Invariance as the Mark of the Psychological Reality of Language

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Abstract

Devitt articulates and defends what he calls the ‘linguistic conception’ of generative linguistics, where this position stands in contrast to the prevailing ‘psychologistic conception’ of Chomsky and generative linguists generally. I shall argue that the very idea of anti-psychologism vis-à-vis generative linguistics is premised upon a misunderstanding, viz., the thought that there are linguistic phenomena as such, which a linguistic theory may target directly, with psychological phenomena being targeted only indirectly. This thought is incorrect, for the ontology of a theory is ultimately what is invariant over and essential to the explanations the theory affords. In this light, linguistic theory is about psychological phenomena because the psychological states of speaker-hearers are the invariances of linguistic explanation, and there are no such invariances that involve externalia. What ultimately counts as psychological itself is partly determined by the very kind of explanations our best theories offer. In a nutshell, the explanations of generative theories neither entail nor presuppose an external linguistic reality, but do presuppose and entail a system of internal mind/brain states the theories seek to characterise.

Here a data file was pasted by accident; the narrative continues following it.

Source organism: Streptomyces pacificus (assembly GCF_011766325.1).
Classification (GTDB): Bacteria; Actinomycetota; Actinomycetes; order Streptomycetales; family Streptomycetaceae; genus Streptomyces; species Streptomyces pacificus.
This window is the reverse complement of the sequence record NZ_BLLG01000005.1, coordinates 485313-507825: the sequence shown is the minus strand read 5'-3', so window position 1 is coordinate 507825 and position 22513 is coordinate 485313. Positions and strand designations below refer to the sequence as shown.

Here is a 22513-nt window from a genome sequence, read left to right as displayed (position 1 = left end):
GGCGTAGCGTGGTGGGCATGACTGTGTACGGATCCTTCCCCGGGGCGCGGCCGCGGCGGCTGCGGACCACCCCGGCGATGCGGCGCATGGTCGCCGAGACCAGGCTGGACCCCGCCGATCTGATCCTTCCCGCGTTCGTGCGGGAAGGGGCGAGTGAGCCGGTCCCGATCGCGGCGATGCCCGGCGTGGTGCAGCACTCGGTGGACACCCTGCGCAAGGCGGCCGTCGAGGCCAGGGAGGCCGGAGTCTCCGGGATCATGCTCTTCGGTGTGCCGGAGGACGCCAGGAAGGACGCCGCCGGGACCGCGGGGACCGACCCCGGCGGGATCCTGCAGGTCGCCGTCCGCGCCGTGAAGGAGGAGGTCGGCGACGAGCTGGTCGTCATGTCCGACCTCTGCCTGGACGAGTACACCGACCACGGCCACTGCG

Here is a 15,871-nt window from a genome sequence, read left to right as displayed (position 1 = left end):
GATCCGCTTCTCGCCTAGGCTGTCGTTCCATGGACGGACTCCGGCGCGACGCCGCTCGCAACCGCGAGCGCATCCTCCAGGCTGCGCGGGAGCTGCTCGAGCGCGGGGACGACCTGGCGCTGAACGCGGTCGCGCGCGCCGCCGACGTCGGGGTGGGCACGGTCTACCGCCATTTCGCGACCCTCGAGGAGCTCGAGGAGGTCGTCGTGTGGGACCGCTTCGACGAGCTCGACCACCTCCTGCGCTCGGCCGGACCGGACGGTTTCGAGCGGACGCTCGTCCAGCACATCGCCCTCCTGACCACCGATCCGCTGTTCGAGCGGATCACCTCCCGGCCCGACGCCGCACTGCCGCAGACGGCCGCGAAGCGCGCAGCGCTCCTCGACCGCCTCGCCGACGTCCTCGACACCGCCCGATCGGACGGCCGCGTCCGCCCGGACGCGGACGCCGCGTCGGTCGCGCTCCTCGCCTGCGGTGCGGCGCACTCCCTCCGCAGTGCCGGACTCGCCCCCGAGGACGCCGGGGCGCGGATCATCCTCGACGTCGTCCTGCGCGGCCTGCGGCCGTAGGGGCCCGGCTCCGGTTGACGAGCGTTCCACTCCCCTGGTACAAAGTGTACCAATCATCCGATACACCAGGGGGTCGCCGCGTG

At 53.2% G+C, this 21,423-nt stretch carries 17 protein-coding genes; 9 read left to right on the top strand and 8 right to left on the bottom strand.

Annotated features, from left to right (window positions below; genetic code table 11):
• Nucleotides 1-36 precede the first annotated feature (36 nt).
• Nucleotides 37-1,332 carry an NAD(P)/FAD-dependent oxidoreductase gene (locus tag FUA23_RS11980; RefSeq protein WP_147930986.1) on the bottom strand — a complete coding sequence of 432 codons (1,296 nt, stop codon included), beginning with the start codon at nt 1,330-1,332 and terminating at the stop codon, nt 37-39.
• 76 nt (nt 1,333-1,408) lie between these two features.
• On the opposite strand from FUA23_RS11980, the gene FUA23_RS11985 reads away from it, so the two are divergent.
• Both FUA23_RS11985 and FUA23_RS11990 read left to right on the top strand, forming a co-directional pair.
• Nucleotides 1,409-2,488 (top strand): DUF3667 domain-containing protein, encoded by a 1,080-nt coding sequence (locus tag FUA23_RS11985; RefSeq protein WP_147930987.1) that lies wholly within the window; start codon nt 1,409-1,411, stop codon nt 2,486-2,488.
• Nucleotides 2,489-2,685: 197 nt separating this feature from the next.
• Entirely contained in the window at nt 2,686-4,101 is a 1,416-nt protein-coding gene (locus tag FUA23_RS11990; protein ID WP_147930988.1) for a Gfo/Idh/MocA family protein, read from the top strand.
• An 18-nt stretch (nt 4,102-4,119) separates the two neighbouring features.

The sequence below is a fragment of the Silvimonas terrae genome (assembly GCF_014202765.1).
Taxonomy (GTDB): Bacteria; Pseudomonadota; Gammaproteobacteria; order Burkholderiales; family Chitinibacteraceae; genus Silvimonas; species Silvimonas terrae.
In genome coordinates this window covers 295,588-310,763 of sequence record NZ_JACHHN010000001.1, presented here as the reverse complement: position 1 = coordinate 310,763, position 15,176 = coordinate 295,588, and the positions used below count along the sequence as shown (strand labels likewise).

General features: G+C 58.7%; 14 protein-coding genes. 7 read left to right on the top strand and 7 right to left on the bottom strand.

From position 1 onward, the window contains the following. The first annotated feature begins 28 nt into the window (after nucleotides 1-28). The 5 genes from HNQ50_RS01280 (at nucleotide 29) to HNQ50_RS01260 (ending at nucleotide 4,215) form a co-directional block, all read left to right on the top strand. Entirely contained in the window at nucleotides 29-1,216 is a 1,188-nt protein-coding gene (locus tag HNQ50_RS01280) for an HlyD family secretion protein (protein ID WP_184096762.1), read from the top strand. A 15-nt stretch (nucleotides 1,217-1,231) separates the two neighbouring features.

Original languageEnglish
Title of host publicationLanguage and Reality from a naturalistic Perspective: Themes from Michael Devitt
EditorsAndrea Bianchi
PublisherSpringer
Pages7-44
Number of pages38
ISBN (Electronic)978-3-030-47641-0
ISBN (Print)978-3-030-47640-3
DOIs
Publication statusPublished - 2020

Publication series

NamePhilosophical Studies Series
Volume142
ISSN (Print)0921-8599
ISSN (Electronic)2542-8349

Keywords

  • I-language
  • Linguistic competence
  • Linguistic intuitions
  • Mental processes
  • Michael Devitt
  • Noam Chomsky
  • Psychologism
  • Realism

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